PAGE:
The Dying Atheist by Anonymous
Now closed around the deepening shades of death
And life with all its glory fades away,
Ere long those lips will yield the expiring breath,
And this worn frame be given to decay.
Such is the lot of everything that lives,
From humble worm to intellectual man;
Thus fades the flower that freshening fragrance gives,
Thus all things end even as all things began.
'Tis folly to ignore the many links
Which bind all creatures in one vast embrace,
Yet human pride in righteous horror shrinks
From owning kindred with the lower race.
But as from germs doth spring all life around,
So man from nobler germs his being draws,
With all his genius -- all his thoughts profound,
He yet must yield himself to Nature's laws.
Like frailest form of life that crawls the earth,
Man in his majesty must bow to fate,
And 'neath that ground which giveth all things birth,
Return at last to his primordial state.
So must I die, and so be laid at rest,
Inanimate as though I'd ne'er had been
No more entranced by joy, by care oppressed,
A withered mass, uncomely to be seen.
But yet I'm troubled by no Christian fears,
No lurid glow of hell lights up my path,
I shed no craven penitential tears,
Nor cry for succor from almighty wrath.
No blood-polluted god awaits my soul,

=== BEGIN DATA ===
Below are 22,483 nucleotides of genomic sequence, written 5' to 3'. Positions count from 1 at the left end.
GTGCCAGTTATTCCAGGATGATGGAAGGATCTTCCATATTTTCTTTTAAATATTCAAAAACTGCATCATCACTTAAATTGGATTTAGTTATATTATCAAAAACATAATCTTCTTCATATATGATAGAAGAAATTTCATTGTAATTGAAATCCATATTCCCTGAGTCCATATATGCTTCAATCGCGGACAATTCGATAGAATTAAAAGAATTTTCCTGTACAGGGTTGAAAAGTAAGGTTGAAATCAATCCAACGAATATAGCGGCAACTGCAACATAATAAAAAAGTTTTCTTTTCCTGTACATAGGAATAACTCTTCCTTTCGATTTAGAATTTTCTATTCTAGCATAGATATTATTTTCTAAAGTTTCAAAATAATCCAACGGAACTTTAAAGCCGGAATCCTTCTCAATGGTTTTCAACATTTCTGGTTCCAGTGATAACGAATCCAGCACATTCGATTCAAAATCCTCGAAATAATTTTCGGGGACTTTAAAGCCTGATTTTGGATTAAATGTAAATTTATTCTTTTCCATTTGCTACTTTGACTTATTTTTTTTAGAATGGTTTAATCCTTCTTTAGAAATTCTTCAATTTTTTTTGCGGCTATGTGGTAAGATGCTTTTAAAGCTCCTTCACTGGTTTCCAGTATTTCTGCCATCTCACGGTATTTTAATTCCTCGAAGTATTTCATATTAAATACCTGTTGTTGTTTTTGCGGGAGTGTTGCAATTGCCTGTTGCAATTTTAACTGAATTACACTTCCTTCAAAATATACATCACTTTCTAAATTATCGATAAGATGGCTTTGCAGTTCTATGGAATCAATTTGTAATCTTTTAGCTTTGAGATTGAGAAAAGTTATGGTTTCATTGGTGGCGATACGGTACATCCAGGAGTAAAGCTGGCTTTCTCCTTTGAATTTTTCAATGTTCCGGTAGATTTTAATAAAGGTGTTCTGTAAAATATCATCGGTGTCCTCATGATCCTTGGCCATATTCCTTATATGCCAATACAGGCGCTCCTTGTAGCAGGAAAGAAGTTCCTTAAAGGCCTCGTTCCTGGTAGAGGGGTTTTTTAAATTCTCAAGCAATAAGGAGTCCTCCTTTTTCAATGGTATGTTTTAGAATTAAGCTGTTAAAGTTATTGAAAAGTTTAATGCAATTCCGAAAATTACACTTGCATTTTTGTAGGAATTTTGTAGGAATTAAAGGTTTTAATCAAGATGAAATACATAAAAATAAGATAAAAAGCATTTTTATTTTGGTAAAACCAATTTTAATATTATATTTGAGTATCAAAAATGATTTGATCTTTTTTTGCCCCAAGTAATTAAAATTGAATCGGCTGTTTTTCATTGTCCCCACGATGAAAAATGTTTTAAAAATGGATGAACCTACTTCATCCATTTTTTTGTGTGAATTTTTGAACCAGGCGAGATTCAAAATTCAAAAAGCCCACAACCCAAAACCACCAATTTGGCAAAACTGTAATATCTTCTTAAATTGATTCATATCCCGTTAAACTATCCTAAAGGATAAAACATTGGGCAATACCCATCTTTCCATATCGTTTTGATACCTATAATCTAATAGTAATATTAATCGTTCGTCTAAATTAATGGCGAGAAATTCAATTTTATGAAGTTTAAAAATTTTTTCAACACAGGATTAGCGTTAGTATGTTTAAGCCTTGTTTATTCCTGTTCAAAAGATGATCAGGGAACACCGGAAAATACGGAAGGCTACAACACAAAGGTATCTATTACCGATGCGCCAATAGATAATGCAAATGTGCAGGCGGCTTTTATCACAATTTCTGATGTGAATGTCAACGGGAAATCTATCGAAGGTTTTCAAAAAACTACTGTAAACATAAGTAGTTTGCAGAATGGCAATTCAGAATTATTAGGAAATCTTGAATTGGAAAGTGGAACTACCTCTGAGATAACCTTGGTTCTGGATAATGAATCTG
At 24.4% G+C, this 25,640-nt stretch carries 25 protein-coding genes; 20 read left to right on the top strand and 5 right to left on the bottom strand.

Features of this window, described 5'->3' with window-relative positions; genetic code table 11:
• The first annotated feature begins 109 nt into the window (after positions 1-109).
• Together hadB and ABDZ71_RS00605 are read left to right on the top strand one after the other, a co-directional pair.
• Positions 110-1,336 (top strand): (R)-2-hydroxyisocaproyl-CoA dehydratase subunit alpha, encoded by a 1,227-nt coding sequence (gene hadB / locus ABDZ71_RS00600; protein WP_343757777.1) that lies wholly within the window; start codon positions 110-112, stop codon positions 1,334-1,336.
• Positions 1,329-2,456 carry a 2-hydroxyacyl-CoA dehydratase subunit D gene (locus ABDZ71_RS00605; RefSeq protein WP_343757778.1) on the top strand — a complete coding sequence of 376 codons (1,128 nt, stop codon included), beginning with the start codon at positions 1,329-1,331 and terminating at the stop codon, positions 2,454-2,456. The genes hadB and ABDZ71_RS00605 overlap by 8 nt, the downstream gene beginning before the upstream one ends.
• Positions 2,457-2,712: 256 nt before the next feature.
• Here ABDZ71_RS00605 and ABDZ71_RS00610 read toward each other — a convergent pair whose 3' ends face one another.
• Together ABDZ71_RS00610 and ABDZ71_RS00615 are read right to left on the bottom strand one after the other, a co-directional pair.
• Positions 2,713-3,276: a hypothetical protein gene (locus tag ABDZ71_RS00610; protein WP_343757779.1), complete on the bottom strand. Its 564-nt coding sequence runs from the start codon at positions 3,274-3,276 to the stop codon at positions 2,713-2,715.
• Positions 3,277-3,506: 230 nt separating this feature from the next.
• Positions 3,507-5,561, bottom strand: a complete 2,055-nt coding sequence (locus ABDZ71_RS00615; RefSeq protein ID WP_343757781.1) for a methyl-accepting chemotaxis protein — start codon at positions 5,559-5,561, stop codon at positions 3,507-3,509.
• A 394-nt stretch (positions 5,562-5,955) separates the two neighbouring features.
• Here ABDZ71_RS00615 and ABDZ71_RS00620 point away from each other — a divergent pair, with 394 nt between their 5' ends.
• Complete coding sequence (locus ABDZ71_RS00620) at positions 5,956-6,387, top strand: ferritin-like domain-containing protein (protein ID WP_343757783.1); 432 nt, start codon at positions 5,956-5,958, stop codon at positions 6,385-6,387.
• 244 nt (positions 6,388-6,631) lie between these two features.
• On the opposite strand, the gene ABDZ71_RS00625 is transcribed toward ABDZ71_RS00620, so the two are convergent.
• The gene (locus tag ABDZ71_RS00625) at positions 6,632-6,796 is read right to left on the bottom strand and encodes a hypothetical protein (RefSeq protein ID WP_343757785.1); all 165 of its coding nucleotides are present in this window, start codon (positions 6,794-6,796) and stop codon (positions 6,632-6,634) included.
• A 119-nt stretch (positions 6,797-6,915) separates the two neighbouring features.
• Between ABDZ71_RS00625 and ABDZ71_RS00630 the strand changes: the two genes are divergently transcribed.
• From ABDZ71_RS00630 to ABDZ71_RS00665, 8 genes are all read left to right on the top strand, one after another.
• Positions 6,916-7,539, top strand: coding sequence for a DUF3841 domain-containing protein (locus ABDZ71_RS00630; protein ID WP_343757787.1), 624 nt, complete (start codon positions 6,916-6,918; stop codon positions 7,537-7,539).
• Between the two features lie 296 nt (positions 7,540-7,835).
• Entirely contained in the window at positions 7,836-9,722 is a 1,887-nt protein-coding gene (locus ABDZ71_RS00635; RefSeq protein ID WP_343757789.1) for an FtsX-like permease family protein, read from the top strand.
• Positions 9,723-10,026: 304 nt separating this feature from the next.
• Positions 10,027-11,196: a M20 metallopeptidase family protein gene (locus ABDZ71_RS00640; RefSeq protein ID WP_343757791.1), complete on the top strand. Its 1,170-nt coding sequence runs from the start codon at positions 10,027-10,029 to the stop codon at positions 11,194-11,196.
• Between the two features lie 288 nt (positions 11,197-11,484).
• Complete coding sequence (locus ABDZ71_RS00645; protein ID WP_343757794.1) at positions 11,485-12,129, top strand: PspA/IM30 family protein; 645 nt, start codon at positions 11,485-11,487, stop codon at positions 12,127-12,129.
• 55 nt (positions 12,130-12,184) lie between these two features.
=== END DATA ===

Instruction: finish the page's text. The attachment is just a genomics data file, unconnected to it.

I would not have a god appeased by blood;
What though dark seas of death before me roll,
Can I not brave the depths of Jordan's flood?
Away, false fears, ye spectres of the mind,
Creations of the artful priests of yore,
Religion's quicksands I have left behind,
To plant my footsteps on truth's rocky shore.
And as I gaze upon the sea of life,
And see Death's valley far below me lie;
I feel assured I leave this worldly strife,
To rest in peace beneath that changeful sky.
The good I've wrought, perchance, may not bring forth,
Till 'mongst the living I've long ceased to be,
Then let mankind judge my humble worth,
And o'er my failings pass in charity.
And you my faithful friends I leave behind,
To perfect all which I have tried to do;
Raise up the weak, instruct the darkened mind,
Make gladness for the many--not the few.
Thus will I pass away, content in peace,
Knowing my trust is placed in worthy hands;
In patient labor you should never cease
To spread your light aboard to distant lands.
Now I must slumber, I am old and gray,
And fain would leave this scene of all my woe;
My one regret, that when I'm passed away,
Still struggling multitudes must come and go.
Strange darkness falls across my feeble eyes,
And short and rapid comes and goes my breath;
And now doth fade from view those azure skies,
Good-bye to all, I yield myself to death.
Behold he sleeps,--raise up his hoary head,
How calm and grave his last departing hours,
E'er many days we'll lay him with the dead,
And say farewell, and strew his grave with flowers.
Stultior stulto fuisti, qui tabellis crederes!